On this day in 1980, an earthquake beneath Mount St. Helens got everyone’s attention. Within two months, much of her summit would be lying on the North Fork Toutle River valley floor, the lush forests stripped away, and our views of her changed forever.
My dear friend Suzanne took the above photograph during one of our visits. Perspective makes the grass look almost as tall as me -but it’s waist-high at best, possibly shorter. I was completely entranced by the mountain, so I didn’t notice the exact height. But I’d probably remember slogging through something trying to poke me in the eyeballs. And, of course, the volcano towers over us all, even though it’s off in the distance up and across the broad valley.
It’s not just perspective that makes Mount St. Helens look so huge. It is so huge! To give you an idea of how huge, even with nearly two thousand feet of its summit missing, check this out:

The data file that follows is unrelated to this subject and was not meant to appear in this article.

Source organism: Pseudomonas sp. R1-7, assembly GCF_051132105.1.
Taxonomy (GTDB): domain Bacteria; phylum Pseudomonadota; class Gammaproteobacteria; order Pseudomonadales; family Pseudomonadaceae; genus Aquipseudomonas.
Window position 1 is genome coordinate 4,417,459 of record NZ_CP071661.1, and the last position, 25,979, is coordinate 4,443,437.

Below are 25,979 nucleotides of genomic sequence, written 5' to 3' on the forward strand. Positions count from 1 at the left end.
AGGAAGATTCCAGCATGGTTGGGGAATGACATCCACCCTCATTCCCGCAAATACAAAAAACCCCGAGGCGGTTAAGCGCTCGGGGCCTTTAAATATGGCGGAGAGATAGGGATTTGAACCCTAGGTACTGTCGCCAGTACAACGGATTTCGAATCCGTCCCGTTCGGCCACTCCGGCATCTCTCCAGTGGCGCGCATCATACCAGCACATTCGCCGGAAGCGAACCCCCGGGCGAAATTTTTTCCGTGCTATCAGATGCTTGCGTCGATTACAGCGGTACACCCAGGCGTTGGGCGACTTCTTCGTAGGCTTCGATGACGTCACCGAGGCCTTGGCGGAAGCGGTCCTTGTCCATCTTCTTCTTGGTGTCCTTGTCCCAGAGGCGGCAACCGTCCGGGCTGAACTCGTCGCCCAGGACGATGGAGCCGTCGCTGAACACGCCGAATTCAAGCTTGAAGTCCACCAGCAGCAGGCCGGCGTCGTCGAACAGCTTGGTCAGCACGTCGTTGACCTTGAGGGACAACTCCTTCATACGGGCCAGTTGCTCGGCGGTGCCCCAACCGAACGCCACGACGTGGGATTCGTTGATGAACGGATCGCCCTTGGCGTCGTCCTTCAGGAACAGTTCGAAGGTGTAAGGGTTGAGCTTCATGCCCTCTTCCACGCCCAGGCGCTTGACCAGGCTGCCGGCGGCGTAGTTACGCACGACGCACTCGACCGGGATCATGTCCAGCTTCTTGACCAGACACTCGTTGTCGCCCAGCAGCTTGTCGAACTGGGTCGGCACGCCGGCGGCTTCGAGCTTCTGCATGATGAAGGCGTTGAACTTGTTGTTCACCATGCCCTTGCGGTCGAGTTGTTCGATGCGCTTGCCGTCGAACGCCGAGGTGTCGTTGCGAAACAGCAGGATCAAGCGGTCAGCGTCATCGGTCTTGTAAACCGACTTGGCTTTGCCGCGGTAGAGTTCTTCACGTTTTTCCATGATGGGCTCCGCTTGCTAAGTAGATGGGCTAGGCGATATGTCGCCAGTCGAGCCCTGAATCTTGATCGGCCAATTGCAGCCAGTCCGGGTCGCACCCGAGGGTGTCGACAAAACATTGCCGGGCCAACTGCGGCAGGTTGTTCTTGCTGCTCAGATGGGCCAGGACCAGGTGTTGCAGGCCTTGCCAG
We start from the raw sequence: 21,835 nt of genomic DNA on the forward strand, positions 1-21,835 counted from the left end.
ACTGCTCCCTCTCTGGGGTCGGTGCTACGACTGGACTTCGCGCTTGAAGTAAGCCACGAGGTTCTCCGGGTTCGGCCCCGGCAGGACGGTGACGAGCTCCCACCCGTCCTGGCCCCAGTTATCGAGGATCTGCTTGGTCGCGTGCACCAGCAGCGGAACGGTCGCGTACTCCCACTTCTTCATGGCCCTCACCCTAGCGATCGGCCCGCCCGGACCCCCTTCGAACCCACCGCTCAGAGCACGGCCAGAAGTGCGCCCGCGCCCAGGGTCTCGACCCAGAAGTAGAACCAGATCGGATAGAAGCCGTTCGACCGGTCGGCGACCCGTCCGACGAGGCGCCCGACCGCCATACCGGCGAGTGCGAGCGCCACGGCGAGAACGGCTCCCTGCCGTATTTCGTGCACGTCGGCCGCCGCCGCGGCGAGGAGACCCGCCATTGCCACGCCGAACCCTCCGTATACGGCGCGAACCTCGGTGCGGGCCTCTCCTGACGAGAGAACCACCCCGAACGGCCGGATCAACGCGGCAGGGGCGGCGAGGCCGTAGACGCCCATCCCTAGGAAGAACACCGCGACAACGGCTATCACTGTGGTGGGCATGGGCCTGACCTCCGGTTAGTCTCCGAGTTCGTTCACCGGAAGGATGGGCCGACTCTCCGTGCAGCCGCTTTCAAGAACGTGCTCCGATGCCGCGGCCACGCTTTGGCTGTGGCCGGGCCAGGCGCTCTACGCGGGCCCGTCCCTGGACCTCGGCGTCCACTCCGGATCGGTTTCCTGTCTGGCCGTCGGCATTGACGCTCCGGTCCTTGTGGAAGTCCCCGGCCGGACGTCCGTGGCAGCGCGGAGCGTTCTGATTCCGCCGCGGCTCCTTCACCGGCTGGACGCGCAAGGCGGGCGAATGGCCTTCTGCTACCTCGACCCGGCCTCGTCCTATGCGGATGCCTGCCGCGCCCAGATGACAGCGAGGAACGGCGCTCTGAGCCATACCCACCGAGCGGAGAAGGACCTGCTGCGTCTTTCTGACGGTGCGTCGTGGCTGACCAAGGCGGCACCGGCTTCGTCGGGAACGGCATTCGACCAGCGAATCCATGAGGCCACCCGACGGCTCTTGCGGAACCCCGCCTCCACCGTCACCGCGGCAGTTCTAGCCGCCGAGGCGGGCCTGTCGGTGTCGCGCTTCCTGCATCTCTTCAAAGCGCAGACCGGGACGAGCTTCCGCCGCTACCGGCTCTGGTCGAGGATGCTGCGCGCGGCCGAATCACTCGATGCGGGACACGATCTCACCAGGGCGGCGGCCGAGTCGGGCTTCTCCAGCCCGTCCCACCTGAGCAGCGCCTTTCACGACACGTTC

Can you see the helicopter in that photo I took? No? Let me crop that for you:
Yep, that wee spec is a Bell JetRanger, which is about 40 feet long. Here’s one parked at Hoffstadt Bluffs:
And to give you some additional perspective, here are some people standing beside one.
Alas, I have no photos of a helicopter right in the middle of the crater, but here’s a lovely shot from one of the trails at Johnston Ridge, showing you what’s inside.
That mound of lava in the crater that looks like a blister? That’s around 1,000 feet tall. This pdf has a lot of stats on how big the dome is, all concluding: it’s huge. Yet it doesn’t even fill the crater left by the May 1980 eruption.
Amazing, isn’t it?